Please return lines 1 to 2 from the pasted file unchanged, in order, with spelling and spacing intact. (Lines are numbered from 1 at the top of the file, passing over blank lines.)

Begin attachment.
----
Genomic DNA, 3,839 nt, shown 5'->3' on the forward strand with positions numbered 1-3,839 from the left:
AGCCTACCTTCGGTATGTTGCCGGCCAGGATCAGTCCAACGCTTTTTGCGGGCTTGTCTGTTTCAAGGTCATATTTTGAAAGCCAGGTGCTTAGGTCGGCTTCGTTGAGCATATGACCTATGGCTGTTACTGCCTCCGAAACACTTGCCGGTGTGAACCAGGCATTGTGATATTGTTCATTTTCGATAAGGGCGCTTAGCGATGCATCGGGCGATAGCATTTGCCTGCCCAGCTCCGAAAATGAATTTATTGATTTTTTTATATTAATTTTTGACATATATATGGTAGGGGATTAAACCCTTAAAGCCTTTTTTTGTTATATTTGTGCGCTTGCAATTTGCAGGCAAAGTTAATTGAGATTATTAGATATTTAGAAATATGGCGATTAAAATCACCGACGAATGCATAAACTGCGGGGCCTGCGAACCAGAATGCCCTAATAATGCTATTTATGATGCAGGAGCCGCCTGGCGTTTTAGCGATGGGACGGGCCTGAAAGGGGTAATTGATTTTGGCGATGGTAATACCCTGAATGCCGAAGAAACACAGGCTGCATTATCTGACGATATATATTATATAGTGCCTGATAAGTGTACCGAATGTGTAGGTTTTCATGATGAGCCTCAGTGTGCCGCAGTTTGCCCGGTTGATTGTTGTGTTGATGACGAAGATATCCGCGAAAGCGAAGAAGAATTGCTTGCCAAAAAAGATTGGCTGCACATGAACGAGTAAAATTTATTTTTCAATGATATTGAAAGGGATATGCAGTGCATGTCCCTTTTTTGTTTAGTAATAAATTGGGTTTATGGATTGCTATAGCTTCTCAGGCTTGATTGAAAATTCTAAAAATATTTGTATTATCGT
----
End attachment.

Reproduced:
Genomic DNA, 3,839 nt, shown 5'->3' on the forward strand with positions numbered 1-3,839 from the left:
AGCCTACCTTCGGTATGTTGCCGGCCAGGATCAGTCCAACGCTTTTTGCGGGCTTGTCTGTTTCAAGGTCATATTTTGAAAGCCAGGTGCTTAGGTCGGCTTCGTTGAGCATATGACCTATGGCTGTTACTGCCTCCGAAACACTTGCCGGTGTGAACCAGGCATTGTGATATTGTTCATTTTCGATAAGGGCGCTTAGCGATGCATCGGGCGATAGCATTTGCCTGCCCAGCTCCGAAAATGAATTTATTGATTTTTTTATATTAATTTTTGACATATATATGGTAGGGGATTAAACCCTTAAAGCCTTTTTTTGTTATATTTGTGCGCTTGCAATTTGCAGGCAAAGTTAATTGAGATTATTAGATATTTAGAAATATGGCGATTAAAATCACCGACGAATGCATAAACTGCGGGGCCTGCGAACCAGAATGCCCTAATAATGCTATTTATGATGCAGGAGCCGCCTGGCGTTTTAGCGATGGGACGGGCCTGAAAGGGGTAATTGATTTTGGCGATGGTAATACCCTGAATGCCGAAGAAACACAGGCTGCATTATCTGACGATATATATTATATAGTGCCTGATAAGTGTACCGAATGTGTAGGTTTTCATGATGAGCCTCAGTGTGCCGCAGTTTGCCCGGTTGATTGTTGTGTTGATGACGAAGATATCCGCGAAAGCGAAGAAGAATTGCTTGCCAAAAAAGATTGGCTGCACATGAACGAGTAAAATTTATTTTTCAATGATATTGAAAGGGATATGCAGTGCATGTCCCTTTTTTGTTTAGTAATAAATTGGGTTTATGGATTGCTATAGCTTCTCAGGCTTGATTGAAAATTCTAAAAATATTTGTATTATCGT